The perception of what it takes to be in the middle class has changed dramatically over the past two decades
What criteria do Americans consider to be the most important requirement for being in the middle class?
For nearly nine-in-ten adults (86 percent) surveyed by Pew Research Center, it is a secure job.
Two-thirds (66 percent) said it is having health insurance, while less than half (45 percent) said it was owning a home. Just over one-third (37 percent) said it was earning a college education.
This is no doubt a reflection of the stagnant economic recovery and a job market about which Federal Reserve Chairman Ben Bernanke last week expressed “grave concern.”
Pew notes that the perception of what it takes to be in the middle class has changed dramatically over the past two decades. In a 1991 nationwide poll conducted by Time/CNN/Yankelovich, 70 percent of respondents said that owning a home was essential to being considered middle class. Having a white collar job was cited by just one-third (33 percent).
(Pew notes that that variance in responses between the two surveys may be in the wording. “A white collar job,” which was used in the 1991 survey “is arguably a less inclusive and compelling a choice than ‘a secure job,’ Pew said.)
Two decades ago, nearly half of Americans said that owning two or more cars was the ticket to the middle class, while 46 percent said it was a college education.
In the 2012 survey, men and women are of the same mind when it comes to what they consider to be the most important requirements to be considered middle class. The only exception, Pew found, was that women were more likely than men to say a college education (40 percent vs. 34 percent).
While the importance of a secure job and health insurance (which is one of the benefits of employment) is accepted by Americans of all races, Pew found, but adults of difference races and ethnic backgrounds placed a higher value on other criteria they consider to be required to be considered middle class. Compared with blacks and whites, Hispanics most prized homeownership (63 percent), a college education (61 percent) and investments (46 percent). Blacks, Pew found, are less likely than Hispanics to consider these items as necessities to the middle class, but they are more likely than whites to think so.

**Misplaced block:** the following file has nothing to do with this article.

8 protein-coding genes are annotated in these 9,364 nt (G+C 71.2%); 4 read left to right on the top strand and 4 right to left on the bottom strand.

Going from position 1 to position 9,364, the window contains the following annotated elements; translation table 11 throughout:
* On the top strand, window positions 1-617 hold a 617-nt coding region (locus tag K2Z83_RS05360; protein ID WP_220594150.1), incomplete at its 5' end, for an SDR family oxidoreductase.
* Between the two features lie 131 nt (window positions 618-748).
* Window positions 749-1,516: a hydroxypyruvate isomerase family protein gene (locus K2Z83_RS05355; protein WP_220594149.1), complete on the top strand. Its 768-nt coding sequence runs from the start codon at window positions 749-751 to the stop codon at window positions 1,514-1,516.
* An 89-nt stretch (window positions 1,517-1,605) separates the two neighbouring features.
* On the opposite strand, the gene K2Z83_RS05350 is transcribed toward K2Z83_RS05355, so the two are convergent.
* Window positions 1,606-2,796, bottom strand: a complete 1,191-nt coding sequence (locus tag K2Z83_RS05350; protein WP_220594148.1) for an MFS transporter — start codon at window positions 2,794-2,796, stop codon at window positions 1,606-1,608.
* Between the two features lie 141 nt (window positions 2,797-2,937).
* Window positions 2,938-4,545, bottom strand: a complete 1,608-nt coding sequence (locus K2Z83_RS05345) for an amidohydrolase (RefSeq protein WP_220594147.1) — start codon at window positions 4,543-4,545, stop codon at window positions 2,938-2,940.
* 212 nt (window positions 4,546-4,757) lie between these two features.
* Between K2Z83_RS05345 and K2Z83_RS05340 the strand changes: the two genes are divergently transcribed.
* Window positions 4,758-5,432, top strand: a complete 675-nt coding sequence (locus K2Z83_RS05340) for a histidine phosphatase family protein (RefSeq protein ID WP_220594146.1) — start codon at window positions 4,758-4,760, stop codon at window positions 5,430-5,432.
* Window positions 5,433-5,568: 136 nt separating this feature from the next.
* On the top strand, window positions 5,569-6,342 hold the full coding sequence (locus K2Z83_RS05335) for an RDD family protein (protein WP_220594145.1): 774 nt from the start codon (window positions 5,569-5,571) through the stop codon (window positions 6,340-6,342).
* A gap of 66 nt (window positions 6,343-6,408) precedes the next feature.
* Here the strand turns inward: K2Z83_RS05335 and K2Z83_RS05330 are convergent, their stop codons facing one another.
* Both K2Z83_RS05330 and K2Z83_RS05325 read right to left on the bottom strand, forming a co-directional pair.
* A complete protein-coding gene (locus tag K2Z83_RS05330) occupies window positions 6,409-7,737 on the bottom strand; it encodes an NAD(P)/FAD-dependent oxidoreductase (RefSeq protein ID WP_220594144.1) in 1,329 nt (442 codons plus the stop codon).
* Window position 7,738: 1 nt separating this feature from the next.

Earlier this year, Millionaire Corner surveyed affluent households on their vision of the American Dream. More than six-in-ten said it meant equal opportunity for all as well as retirement security. For 56 percent, it was educational opportunity, while 51 percent said that job security personifies the American Dream.
Donald Liebenson writes news and features for Millionaire Corner. He has been published in the Chicago Tribune, The Chicago Sun-Times, The Los Angeles Times, Fiscal Times, Entertainment Weekly, Huffington Post, and other outlets. He has also served as a marketing writer for Chicago-based Questar Entertainment and distributor Baker & Taylor.
A graduate of the University of Southern California, he is married with a college-age son. He also writes extensively about entertainment.